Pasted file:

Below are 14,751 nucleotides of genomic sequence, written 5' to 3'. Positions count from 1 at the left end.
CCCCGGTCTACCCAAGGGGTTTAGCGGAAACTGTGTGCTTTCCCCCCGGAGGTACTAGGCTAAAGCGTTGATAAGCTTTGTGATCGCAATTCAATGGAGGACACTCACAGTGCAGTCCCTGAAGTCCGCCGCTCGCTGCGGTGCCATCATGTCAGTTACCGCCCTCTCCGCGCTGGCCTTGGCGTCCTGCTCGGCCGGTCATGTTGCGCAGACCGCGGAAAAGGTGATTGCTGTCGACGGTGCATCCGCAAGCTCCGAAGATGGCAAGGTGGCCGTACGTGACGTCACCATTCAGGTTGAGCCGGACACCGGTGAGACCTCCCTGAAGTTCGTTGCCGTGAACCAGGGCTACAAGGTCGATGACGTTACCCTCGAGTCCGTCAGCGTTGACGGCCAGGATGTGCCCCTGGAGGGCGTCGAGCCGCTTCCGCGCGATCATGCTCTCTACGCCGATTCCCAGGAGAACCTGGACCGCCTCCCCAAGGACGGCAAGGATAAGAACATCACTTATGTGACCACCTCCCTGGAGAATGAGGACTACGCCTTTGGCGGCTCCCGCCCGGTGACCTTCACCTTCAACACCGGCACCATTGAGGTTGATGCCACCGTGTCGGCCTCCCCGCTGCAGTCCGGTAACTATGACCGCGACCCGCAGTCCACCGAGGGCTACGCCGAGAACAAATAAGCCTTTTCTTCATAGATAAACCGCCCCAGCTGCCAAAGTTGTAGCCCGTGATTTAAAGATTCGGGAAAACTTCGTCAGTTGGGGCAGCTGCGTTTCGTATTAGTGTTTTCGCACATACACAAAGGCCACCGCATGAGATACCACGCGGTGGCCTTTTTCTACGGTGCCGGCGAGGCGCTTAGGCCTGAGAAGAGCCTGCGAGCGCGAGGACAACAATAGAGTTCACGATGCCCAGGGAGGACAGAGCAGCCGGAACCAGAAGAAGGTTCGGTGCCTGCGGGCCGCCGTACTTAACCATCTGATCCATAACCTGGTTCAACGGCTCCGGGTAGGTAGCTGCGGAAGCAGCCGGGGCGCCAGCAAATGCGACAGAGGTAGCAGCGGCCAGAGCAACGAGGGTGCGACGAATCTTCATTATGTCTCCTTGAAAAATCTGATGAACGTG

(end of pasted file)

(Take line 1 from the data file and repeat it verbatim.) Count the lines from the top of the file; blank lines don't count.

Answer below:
Below are 14,751 nucleotides of genomic sequence, written 5' to 3'. Positions count from 1 at the left end.